The Garden of Eden had its serpent and Virginia—and many other places in North America—have Garlic Mustard.
At first blush Garlic Mustard would seem to have several attributes that would recommend its importation to North America. Gastronomically, it is valued by some as a wild spice; indeed the heavily veined, heart-shaped leaves give off a mild garlic scent when crushed. (The botanical prefix Alliaria means like Allium or the Garlic family.)
The leaves are reputed to make a tasty addition to salads and pasta dishes. In fact, it is believed that this plant was first imported as a table herb. And it has a number of useful applications beyond the kitchen.
In herbal medicine, extracts from the stems have been used in the treatment of gangrene, as well as for skin ulcers and throat infections. It continued to be recommended by practitioners of herbal medicine well into the 20th century.
Ecologically, its expansive root system seemed to make it useful as an effective barrier against erosion, which led to its being planted for that purpose in Canada and the United States in the late nineteenth century. Advocates of the use of Garlic Mustard for this purpose could note that it is not categorized as an invasive plant in Great Britain.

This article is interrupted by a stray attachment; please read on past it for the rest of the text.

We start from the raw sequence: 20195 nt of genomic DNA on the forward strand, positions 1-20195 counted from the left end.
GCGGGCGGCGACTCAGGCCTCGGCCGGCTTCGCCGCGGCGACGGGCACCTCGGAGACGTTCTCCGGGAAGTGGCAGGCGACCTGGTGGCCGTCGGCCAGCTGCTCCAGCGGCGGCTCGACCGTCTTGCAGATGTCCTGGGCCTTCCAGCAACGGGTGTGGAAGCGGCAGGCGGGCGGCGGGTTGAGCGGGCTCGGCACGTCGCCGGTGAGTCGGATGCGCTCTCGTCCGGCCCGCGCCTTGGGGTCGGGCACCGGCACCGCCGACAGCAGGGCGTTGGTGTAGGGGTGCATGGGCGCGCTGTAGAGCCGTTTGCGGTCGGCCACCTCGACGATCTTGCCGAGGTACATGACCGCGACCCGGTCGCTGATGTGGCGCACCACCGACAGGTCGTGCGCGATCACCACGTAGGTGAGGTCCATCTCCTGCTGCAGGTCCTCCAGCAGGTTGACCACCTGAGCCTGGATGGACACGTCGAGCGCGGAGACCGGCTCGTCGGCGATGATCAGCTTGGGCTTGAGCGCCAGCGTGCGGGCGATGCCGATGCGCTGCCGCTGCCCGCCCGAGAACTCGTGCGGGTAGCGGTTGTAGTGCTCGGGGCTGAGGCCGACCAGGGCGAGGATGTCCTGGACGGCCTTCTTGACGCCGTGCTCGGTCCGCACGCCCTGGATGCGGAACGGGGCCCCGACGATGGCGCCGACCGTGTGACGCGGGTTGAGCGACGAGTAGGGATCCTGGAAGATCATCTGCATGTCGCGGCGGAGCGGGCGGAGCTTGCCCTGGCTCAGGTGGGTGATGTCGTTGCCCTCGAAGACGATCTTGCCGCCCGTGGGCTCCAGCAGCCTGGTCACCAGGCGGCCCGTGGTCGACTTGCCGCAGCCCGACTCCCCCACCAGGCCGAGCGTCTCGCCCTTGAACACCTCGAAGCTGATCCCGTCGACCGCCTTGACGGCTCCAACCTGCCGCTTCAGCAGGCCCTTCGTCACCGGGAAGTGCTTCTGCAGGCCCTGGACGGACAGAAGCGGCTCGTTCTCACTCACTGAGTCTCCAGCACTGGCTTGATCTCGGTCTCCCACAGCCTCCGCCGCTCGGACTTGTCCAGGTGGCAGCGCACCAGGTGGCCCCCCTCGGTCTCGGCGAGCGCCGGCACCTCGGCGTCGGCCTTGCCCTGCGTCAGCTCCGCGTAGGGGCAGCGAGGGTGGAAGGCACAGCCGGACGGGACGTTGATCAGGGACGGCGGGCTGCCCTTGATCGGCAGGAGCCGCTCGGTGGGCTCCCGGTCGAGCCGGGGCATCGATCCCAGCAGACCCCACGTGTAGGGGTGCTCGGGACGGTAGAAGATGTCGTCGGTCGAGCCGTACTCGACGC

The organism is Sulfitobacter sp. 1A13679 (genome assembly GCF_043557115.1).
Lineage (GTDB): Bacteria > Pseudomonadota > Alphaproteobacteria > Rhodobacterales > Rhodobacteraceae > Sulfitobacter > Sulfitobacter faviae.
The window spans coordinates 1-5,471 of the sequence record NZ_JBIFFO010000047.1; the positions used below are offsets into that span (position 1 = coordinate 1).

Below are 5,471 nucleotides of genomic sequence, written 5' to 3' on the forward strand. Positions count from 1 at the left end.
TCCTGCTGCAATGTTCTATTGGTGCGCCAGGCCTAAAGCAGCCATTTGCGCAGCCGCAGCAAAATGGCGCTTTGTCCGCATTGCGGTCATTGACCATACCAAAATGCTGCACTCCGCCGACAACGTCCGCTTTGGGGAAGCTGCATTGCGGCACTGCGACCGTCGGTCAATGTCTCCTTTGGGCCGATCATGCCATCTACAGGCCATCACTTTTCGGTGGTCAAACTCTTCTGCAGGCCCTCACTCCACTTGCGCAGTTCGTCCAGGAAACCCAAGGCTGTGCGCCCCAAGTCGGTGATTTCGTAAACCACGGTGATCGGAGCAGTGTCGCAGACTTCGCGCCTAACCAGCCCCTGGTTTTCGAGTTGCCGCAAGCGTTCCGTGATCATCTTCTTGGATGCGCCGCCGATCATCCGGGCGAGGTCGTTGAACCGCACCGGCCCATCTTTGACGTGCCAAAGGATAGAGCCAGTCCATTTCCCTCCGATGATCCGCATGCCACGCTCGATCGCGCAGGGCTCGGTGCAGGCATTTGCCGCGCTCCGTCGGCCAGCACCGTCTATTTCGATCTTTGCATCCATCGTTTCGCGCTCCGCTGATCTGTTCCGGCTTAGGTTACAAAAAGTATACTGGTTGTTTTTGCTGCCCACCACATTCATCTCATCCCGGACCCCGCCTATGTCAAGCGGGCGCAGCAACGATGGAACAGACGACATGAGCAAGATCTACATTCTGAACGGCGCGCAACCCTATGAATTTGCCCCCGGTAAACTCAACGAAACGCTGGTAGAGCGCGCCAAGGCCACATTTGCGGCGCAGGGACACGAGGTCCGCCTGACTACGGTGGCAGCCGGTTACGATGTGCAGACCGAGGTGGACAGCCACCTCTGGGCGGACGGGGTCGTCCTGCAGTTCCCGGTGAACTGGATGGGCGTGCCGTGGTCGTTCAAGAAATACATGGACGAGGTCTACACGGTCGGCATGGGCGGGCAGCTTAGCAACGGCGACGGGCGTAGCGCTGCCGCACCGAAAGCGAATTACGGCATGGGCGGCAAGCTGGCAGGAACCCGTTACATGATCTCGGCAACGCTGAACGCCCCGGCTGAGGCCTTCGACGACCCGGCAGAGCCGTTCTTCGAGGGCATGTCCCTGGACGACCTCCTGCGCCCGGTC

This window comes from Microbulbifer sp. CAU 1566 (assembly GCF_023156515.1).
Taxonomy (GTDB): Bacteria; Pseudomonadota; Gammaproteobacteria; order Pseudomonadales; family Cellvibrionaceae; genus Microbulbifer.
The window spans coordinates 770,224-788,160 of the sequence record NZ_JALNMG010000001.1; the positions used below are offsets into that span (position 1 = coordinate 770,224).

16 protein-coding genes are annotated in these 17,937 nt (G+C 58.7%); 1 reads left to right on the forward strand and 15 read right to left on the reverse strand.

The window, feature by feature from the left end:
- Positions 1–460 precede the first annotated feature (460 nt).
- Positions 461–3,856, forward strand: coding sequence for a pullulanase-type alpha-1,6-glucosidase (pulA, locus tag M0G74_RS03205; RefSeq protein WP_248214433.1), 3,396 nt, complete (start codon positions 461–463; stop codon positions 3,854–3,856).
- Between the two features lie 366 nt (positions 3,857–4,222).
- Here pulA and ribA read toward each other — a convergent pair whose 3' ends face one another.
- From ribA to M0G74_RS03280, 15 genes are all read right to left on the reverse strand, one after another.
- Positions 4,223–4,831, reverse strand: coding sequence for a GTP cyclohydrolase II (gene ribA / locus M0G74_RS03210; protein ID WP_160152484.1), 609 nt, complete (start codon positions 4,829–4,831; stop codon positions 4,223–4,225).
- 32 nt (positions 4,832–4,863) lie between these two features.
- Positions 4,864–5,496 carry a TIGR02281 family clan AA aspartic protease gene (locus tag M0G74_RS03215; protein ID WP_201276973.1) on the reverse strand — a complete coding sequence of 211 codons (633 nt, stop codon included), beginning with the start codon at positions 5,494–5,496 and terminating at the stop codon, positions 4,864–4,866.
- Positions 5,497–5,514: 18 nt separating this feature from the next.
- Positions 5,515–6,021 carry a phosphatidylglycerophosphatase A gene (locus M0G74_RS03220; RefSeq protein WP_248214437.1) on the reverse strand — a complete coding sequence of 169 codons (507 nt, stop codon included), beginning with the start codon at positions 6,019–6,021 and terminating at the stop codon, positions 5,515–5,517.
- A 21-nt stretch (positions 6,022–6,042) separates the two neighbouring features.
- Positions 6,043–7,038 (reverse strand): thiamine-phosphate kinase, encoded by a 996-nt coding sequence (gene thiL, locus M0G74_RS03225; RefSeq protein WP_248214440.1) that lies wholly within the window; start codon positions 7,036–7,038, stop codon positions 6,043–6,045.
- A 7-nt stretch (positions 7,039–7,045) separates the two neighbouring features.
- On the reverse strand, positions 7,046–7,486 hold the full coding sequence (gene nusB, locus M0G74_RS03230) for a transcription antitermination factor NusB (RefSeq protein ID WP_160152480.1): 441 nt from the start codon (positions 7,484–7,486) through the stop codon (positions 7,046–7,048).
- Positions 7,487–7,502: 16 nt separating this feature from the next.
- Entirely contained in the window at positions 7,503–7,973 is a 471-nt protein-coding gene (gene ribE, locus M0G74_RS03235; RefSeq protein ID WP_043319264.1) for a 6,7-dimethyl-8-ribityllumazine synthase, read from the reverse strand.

Apparently it was not taken into consideration that this plant in its native habitat, across Europe and the British Isles, has numerous insects and fungi to keep it under control. However, these natural enemies didn't cross the Atlantic with Alliaria petiolata. In addition, this is a very adaptable immigrant plant: marshland, dry fields or deep forest, Garlic Mustard will make itself at home—and it did!.
Growing as high as forty inches, it towers above the lower growing native plants, blocking access to the sun with its thick foliage. Also, it releases poisons (allelopathy) that inhibit the growth of other flora. (Another allelopathic imigrant lily is Mouse-ear Hawkweed.)
Simply put, after the facts are brought together, Alliaria petiolata would seem to be the least likely alien flora to be purposely introduced into North America—but it is here! So severe is its negative impact across North America that it has been declared an "ecological blight" in 34 states and 3 provinces. A number of state university and departments of agricultural have instigated extensive eradication campaigns against this plant.
Unintended consequences, indeed!